John 20: 1-18 Early on the first day of the week, while it was still dark, Mary Magdalene came to the tomb and saw that the stone had been removed from the tomb. 2 So she ran and went to Simon Peter and the other disciple, the one whom Jesus loved, and said to them, “They have taken the Lord out of the tomb, and we do not know where they have laid him.” 3 Then Peter and the other disciple set out and went toward the tomb. 4 The two were running together, but the other disciple outran Peter and reached the tomb first. 5 He bent down to look in and saw the linen wrappings lying there, but he did not go in. 6 Then Simon Peter came, following him, and went into the tomb. He saw the linen wrappings lying there, 7 and the cloth that had been on Jesus’ head, not lying with the linen wrappings but rolled up in a place by itself. 8 Then the other disciple, who reached the tomb first, also went in, and he saw and believed; 9 for as yet they did not understand the scripture, that he must rise from the dead. 10 Then the disciples returned to their homes. 11 But Mary stood weeping outside the tomb. As she wept, she bent over to look into the tomb; 12 and she saw two angels in white, sitting where the body of Jesus had been lying, one at the head and the other at the feet. 13 They said to her, “Woman, why are you weeping?” She said to them, “They have taken away my Lord, and I do not know where they have laid him.” 14 When she had said this, she turned around and saw Jesus standing there, but she did not know that it was Jesus. 15 Jesus said to her, “Woman, why are you weeping? Whom are you looking for?” Supposing him to be the gardener, she said to him, “Sir, if you have carried him away, tell me where you have laid him, and I will take him away.” 16 Jesus said to her, “Mary!” She turned and said to him in Hebrew, “Rabbouni!” (which means Teacher). 17 Jesus said to her, “Do not hold on to me, because I have not yet ascended to the Father. But go to my brothers and say to them, “I am ascending to my Father and your Father, to my God and your God.’ ” 18 Mary Magdalene went and announced to the disciples, “I have seen the Lord”; and she told them that he had said these things to her.

 

[sermon begins]

Have you ever had that moment when you realize you’re talking with someone you’re supposed to know?  Not recognizing them for whatever reason – maybe it has been awhile since you’ve seen them, maybe you’ve just met them only a couple of times, or maybe you went to elementary school with them a few years ago.  Then there’s that moment when something clicks and you realize you share a history with this person, however small it might be, and suddenly you’re in a different kind of conversation.  You might have people or stories in common so there are things to talk about beyond the small talk.  It’s a funny sweet spot between almost-friends and enough-strangers that you might even give each other some of the harder stuff from each other’s lives – getting laid off from work, marriage trouble, or child trouble.  When the conversation is over, you part ways, wondering about the moment of honesty.

It’s those moments of honesty that can feel like air to the dry and dusty places we don’t tell many people about.  Let’s face it, there are moments in life when things going on around us and in us feel like that valley of the dry bones in the reading from Ezekiel.  In the story, the Lord asks the question, “Mortal, can these bones live?”  And receives the answer, “Oh, Lord God, you know.”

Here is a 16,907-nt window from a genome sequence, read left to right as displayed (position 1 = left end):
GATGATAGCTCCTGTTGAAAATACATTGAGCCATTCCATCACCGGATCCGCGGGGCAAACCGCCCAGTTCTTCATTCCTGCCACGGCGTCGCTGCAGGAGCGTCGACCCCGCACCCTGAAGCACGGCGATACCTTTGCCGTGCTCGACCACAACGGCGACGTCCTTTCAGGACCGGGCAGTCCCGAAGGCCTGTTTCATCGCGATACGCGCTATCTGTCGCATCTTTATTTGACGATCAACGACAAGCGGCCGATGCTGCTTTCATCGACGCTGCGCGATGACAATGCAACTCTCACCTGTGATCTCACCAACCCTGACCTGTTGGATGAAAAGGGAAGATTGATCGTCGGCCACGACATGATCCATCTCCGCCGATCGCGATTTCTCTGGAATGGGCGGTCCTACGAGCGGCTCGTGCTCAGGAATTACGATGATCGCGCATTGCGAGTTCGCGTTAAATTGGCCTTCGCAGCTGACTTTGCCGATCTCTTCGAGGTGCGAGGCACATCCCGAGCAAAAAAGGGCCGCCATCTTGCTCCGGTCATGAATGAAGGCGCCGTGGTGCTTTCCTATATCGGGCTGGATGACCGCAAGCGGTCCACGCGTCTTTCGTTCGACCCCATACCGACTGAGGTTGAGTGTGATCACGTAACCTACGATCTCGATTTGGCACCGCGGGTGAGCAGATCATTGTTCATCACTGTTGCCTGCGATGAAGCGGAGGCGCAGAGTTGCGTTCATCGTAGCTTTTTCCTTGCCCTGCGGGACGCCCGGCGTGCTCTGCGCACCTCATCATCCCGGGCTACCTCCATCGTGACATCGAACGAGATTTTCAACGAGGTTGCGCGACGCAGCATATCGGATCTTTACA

What does God know?  One way to get at a small piece of that answer is to look to Jesus. In Jesus, God knows what bodies know from being born and growing up.  God knows what it feels like to be warm, cold, loved, betrayed.  God knows what it feels like to laugh and to hope.  God knows what it means to be afraid, to be in pain, and to die. God knows what it feels like to come to life in a tomb and walk around looking like a gardener whose been digging in the dirt.

What do we know?  Like Peter and the other disciple, we can know what we see but it doesn’t mean we understand very much.  The Bible story tells us that they see the tomb is empty and believe but “as yet they did not understand the scripture.”[1]  The evidence of tomb is examined.  It is indeed empty.  And then they go home believing what exactly?  That the tomb is empty?

Mary Magdelene stays in the garden. It’s mentioned four times that she is weeping. Her eyes, already puffy from lack of sleep during the crucifixion, must be an absolute mess as she walks around the garden crying.  The body of her teacher who was killed is now missing.  She runs into a stranger…maybe he’s the gardener…and she asks him whether or not he took the body somewhere else.  Confusion rules the moment.  It’s difficult to know what to believe.

Last Sunday afternoon, I left church in time to get my daughter over to her behind-the-wheel drive time.  I might add that I have her permission to share this story with you.  Still in my suit and pastor’s collar, the driving instructor asked me a few questions about Taryn’s driving followed by a few extra questions about whether I am called priest or pastor and where my church is located.  In turn, I learned a little about how he became a driving instructor.  Then off the two of them went in the well-marked student driver car.

Picking her up afterwards, we talked a little about her drive.  After a lull in the conversation, she told me that the instructor asked her this question, “If you could describe religion in one word, what would it be?”  She told him, “Hope.”  I asked her if he came up with a word.  He apparently chose, “Comfort.”  There are many things that I think are interesting about the two of them having this conversation.  The relevant one today is that neither one of them picked words like ‘truth’ or ‘certainty’ or ‘goodness’.  They did, however, pick words that capture the essence of the Easter story.